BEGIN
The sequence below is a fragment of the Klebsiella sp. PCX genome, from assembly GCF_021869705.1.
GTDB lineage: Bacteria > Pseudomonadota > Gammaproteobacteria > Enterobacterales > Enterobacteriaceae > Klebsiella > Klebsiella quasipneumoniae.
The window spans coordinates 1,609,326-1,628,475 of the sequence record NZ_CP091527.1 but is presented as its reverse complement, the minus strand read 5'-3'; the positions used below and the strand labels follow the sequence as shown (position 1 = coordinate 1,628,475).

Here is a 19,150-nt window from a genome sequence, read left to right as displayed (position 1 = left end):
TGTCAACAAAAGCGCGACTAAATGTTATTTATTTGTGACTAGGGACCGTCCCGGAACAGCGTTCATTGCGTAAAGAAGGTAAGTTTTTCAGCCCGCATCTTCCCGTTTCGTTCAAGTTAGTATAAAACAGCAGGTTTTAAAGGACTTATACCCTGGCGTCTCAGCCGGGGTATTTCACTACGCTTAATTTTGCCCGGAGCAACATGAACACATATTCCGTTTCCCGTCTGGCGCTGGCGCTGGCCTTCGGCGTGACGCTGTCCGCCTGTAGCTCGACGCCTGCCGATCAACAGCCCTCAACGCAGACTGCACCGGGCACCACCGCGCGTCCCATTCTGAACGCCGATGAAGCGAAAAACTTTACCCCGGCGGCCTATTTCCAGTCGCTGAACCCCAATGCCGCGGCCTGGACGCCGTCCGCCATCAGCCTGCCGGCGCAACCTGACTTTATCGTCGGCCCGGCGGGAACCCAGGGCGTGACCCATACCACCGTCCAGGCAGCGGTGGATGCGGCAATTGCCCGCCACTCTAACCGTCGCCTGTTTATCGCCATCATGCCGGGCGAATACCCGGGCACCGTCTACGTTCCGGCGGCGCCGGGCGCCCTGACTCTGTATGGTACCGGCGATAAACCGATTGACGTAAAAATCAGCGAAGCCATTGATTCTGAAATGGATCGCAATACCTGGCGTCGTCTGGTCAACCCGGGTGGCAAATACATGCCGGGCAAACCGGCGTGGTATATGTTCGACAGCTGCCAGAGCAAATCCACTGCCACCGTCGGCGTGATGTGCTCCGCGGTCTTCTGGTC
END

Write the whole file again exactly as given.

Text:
The sequence below is a fragment of the Klebsiella sp. PCX genome, from assembly GCF_021869705.1.
GTDB lineage: Bacteria > Pseudomonadota > Gammaproteobacteria > Enterobacterales > Enterobacteriaceae > Klebsiella > Klebsiella quasipneumoniae.
The window spans coordinates 1,609,326-1,628,475 of the sequence record NZ_CP091527.1 but is presented as its reverse complement, the minus strand read 5'-3'; the positions used below and the strand labels follow the sequence as shown (position 1 = coordinate 1,628,475).

Here is a 19,150-nt window from a genome sequence, read left to right as displayed (position 1 = left end):
TGTCAACAAAAGCGCGACTAAATGTTATTTATTTGTGACTAGGGACCGTCCCGGAACAGCGTTCATTGCGTAAAGAAGGTAAGTTTTTCAGCCCGCATCTTCCCGTTTCGTTCAAGTTAGTATAAAACAGCAGGTTTTAAAGGACTTATACCCTGGCGTCTCAGCCGGGGTATTTCACTACGCTTAATTTTGCCCGGAGCAACATGAACACATATTCCGTTTCCCGTCTGGCGCTGGCGCTGGCCTTCGGCGTGACGCTGTCCGCCTGTAGCTCGACGCCTGCCGATCAACAGCCCTCAACGCAGACTGCACCGGGCACCACCGCGCGTCCCATTCTGAACGCCGATGAAGCGAAAAACTTTACCCCGGCGGCCTATTTCCAGTCGCTGAACCCCAATGCCGCGGCCTGGACGCCGTCCGCCATCAGCCTGCCGGCGCAACCTGACTTTATCGTCGGCCCGGCGGGAACCCAGGGCGTGACCCATACCACCGTCCAGGCAGCGGTGGATGCGGCAATTGCCCGCCACTCTAACCGTCGCCTGTTTATCGCCATCATGCCGGGCGAATACCCGGGCACCGTCTACGTTCCGGCGGCGCCGGGCGCCCTGACTCTGTATGGTACCGGCGATAAACCGATTGACGTAAAAATCAGCGAAGCCATTGATTCTGAAATGGATCGCAATACCTGGCGTCGTCTGGTCAACCCGGGTGGCAAATACATGCCGGGCAAACCGGCGTGGTATATGTTCGACAGCTGCCAGAGCAAATCCACTGCCACCGTCGGCGTGATGTGCTCCGCGGTCTTCTGGTC